Use this URL to cite or link to this record in EThOS: https://ethos.bl.uk/OrderDetails.do?uin=uk.bl.ethos.726379
Title: Studies of partial liquid ventilation in a rabbit model of acute lung injury
Author: Kelly, Keith Patrick
Awarding Body: University of Edinburgh
Current Institution: University of Edinburgh
Date of Award: 2003
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Abstract:
Introduction: Acute respiratory distress syndrome (ARDS) is a major cause of death on intensive care units. The syndrome is characterised by severe hypoxia, widespread atelectasis and decreased lung compliance, much of this impairment due to depletion and inhibition of surfactant. Therapy is supportive. For research purposes, many of the features of ARDS may be mimicked by a saline lavage model of lung injury. Perfluorocarbons have many characteristics similar to natural surfactants and have been used as an experimental means of supporting the injured lung, applied either by special liquid ventilators or as a hybrid technique with conventional gas ventilators known as partial liquid ventilation. Although nebulization is an accepted means of drug delivery, Perfluorocarbons had never been applied by a nebulized route to support the injured lung. Surfactant therapy has also been used to support the lung in the presence of ARDS. Surfactant preparations can be split into two broad categories; artificial surfactants containing no surfactant proteins and natural, but more expensive protein containing surfactants. There may be additional benefits of combining surfactant with Perfluorocarbons. Methods; This study examined the differences between saline lavaged lung injured rabbits, in the following treatment groups; i) control, ii) partial liquid ventilation i.e. poured perfluorocarbon PF 5080; iii) nebulized PF 5080, iv) the artificial surfactant Pumactant used in isolation, v) the natural porcine surfactant Curosurf used in isolation, vi) Pumactant used in combination with partial liquid ventilation and vii) Curosurf used in combination with partial liquid ventilation. The following end points were examined; a) Survival in saline lavaged rabbits to 12 hours, b) Differences in oxygenation between the treatment groups to 6 hours, c) Differences in dynamic compliance between the treatment groups to 6 hours, and static compliance between control, the Pumactant and the Curosurf groups, d) The appearance of computed tomography densities between the control, nebulized and partial liquid ventilation groups in frozen, ex- vivo lung preparations. Results; Survival to twelve hours in this study was greatest in the partial liquid ventilation alone or the combination of Pumactant with partial liquid ventilation. Oxygenation was improved by partial liquid ventilation, the natural surfactant Curosurf, or the combination of either Pumactant, or Curosurf with partial liquid ventilation. Dynamic compliance improved after partial liquid ventilation, Curosurf in isolation or the combination of Curosurf with partial liquid ventilation. Static compliance improved after treatment with Curosurf but not after treatment with Pumactant. There was a significant difference in density distributions in the CT scanning studies between the partial liquid ventilation and nebulized perfluorocarbon, and the control and partial liquid ventilation groups, but not between control and the nebulized groups implying little perfluorocarbon is delivered to the lungs by this route. Comments; In summary PF 5080 can be used for partial liquid ventilation in this model of lung injury to improve survival, oxygenation and lung mechanics. Using this method, nebulization of PF 5080 cannot be supported as it seems to have little effect on these end-points and may not be delivered in any significant amount to the respiratory tract. Curosurf is superior to Pumactant in improving oxygenation, and lung mechanics in this model of acute lung injury. There seems to be little difference between Curosurf and poured PF 5080 in terms of these endpoints. Whether partial liquid ventilation becomes more widespread in the support of the injured lung will depend on further research applications including means of application and trials in humans.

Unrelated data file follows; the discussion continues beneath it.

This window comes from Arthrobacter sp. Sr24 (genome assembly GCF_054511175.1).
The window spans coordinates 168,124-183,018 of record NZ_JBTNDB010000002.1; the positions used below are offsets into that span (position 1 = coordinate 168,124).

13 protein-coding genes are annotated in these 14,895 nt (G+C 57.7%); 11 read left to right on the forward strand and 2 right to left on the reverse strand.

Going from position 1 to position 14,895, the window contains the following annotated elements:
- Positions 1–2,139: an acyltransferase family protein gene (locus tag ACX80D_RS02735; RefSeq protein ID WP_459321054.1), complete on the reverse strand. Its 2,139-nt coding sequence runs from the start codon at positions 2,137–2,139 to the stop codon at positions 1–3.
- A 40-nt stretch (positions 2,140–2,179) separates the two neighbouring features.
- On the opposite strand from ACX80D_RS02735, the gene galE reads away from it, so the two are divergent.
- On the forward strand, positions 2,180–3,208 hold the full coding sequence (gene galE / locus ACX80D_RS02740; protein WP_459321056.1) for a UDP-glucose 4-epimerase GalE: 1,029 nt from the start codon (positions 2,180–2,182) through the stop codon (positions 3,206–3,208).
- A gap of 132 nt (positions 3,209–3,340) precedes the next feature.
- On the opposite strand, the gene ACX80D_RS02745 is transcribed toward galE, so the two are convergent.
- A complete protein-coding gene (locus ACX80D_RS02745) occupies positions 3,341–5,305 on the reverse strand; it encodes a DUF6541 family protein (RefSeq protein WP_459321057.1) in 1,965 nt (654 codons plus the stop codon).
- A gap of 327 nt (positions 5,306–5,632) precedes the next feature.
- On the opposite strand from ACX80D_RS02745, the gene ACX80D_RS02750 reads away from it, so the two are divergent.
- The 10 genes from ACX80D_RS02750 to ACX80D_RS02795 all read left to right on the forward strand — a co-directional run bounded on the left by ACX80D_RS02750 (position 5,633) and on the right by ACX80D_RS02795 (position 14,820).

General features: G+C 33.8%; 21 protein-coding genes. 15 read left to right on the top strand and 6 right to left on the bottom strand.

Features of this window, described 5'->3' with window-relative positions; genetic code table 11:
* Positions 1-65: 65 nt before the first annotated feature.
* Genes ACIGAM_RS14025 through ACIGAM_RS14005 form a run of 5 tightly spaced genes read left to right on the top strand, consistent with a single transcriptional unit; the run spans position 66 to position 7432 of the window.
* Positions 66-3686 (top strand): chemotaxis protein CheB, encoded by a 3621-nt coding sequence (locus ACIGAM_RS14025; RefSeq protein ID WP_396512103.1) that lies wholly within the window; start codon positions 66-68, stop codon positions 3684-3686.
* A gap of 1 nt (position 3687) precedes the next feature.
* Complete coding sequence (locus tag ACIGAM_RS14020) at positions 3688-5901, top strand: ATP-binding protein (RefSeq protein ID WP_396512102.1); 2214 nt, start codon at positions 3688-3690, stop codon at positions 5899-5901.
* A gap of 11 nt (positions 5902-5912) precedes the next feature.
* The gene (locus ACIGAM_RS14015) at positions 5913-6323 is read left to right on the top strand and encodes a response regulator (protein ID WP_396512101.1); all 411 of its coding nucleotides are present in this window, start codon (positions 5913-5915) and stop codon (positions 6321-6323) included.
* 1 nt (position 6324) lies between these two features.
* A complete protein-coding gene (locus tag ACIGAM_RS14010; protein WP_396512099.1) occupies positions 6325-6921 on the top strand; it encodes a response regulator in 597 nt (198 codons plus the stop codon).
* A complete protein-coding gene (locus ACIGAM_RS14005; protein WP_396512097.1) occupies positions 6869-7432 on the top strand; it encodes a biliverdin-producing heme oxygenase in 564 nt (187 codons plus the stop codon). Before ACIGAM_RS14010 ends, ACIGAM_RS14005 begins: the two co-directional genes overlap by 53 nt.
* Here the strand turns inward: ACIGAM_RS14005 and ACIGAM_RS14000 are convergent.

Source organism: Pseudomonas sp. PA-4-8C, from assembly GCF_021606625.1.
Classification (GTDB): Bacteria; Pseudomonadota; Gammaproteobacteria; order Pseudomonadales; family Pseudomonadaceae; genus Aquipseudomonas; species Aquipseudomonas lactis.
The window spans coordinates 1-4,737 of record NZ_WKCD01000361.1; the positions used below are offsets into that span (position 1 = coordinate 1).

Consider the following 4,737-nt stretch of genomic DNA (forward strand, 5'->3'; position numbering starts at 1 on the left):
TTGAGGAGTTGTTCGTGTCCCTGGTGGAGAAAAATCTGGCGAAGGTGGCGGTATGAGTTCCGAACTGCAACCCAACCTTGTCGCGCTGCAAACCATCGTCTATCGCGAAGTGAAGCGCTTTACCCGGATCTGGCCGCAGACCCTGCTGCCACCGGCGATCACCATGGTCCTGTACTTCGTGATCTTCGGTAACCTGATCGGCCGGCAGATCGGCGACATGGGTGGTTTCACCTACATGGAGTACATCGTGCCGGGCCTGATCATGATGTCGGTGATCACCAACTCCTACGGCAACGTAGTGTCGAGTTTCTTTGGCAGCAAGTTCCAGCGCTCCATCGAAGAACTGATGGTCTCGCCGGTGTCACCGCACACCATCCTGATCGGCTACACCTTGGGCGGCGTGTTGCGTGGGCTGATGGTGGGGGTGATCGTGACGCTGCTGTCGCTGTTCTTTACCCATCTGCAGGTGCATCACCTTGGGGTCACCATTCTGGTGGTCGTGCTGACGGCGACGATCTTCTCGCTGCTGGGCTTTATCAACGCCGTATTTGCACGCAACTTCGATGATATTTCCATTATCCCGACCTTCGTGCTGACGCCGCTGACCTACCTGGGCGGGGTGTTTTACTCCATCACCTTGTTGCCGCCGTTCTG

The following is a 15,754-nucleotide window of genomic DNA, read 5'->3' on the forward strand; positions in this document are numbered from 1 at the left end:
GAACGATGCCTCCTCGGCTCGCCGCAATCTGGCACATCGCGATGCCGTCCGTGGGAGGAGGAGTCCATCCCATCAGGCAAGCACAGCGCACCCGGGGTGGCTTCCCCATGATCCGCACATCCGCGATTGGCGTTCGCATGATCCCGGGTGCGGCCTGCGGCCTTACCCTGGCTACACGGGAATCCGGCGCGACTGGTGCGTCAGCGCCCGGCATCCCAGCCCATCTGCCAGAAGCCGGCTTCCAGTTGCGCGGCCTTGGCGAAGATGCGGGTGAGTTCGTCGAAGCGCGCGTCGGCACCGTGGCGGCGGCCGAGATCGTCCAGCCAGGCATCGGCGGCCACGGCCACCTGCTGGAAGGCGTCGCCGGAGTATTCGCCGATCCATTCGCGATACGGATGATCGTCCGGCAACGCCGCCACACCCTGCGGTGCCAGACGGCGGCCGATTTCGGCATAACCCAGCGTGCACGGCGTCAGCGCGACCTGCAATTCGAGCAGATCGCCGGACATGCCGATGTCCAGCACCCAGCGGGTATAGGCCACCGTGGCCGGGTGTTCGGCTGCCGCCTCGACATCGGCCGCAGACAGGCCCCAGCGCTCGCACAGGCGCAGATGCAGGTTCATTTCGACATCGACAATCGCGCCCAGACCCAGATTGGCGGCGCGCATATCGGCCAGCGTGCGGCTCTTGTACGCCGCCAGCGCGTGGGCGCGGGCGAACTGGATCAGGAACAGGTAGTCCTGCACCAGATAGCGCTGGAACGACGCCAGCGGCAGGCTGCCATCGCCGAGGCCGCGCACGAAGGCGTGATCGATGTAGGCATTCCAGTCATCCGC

Supervisor: Not available Sponsor: Not available
Qualification Name: Thesis (M.D.) Qualification Level: Doctoral
EThOS ID: uk.bl.ethos.726379  DOI: Not available
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